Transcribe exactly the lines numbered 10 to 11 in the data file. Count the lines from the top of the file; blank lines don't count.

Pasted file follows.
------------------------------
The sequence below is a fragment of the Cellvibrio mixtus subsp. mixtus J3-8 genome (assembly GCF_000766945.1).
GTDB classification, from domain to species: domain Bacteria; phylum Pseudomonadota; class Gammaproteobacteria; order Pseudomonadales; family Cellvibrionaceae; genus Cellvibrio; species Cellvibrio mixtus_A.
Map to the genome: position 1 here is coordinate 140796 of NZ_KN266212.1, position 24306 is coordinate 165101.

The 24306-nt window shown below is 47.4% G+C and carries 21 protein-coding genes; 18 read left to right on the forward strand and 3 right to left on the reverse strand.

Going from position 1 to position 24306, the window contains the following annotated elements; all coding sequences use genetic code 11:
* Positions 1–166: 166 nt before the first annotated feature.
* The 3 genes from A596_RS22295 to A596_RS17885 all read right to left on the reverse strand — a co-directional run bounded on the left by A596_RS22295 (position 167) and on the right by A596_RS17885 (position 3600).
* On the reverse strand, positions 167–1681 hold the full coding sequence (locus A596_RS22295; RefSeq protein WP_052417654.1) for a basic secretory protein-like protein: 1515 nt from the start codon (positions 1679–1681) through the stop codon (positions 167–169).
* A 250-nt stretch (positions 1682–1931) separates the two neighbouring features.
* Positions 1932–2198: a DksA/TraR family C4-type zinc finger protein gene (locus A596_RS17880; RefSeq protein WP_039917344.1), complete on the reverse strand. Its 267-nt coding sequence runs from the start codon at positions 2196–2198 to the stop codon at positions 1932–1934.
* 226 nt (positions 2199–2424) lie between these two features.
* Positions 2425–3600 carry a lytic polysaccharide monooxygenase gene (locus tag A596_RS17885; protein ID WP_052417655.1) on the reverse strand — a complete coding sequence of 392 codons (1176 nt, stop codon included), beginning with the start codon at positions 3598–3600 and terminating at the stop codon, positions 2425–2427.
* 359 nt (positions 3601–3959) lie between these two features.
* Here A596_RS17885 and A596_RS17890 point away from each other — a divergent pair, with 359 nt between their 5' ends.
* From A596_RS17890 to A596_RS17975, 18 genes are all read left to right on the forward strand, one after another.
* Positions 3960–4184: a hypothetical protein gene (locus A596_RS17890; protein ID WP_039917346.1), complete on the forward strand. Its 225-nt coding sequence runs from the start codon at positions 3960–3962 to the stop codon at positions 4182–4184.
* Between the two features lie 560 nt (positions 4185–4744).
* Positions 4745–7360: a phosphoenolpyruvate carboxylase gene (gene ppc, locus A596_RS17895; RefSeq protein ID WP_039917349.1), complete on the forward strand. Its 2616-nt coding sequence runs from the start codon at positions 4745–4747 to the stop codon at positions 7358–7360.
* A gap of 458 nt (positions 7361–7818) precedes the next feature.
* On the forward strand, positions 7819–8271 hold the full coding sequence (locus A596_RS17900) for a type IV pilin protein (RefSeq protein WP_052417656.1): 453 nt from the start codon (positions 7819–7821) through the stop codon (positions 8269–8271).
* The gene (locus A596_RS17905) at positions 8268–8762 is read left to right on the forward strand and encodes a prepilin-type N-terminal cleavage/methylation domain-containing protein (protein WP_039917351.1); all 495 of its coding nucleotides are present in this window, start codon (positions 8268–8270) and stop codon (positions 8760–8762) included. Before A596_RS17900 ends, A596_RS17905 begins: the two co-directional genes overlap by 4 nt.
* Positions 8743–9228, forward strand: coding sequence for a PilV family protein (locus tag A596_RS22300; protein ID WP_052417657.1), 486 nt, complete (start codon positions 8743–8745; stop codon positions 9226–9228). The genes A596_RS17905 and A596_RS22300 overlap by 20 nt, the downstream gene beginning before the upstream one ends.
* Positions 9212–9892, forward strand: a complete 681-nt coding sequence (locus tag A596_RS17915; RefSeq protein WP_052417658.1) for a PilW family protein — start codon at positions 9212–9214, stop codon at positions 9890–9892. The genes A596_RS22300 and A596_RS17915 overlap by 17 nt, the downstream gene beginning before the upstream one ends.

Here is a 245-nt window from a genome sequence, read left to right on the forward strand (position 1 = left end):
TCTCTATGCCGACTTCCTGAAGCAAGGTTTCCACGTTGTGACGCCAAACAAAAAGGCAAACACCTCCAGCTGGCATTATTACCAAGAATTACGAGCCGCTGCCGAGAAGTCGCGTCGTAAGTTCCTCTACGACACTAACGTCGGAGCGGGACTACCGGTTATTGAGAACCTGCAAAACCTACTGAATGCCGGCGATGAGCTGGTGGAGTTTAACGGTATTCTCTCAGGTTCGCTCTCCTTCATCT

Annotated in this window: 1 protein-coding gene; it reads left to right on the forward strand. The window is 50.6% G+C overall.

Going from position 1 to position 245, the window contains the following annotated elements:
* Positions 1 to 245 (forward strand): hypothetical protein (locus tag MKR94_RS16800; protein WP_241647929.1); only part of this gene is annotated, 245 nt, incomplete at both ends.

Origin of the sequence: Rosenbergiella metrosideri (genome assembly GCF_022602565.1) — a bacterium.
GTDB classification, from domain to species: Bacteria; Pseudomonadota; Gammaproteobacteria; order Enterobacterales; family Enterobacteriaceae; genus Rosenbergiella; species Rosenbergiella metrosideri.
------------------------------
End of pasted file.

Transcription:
* Positions 1932–2198: a DksA/TraR family C4-type zinc finger protein gene (locus A596_RS17880; RefSeq protein WP_039917344.1), complete on the reverse strand. Its 267-nt coding sequence runs from the start codon at positions 2196–2198 to the stop codon at positions 1932–1934.
* 226 nt (positions 2199–2424) lie between these two features.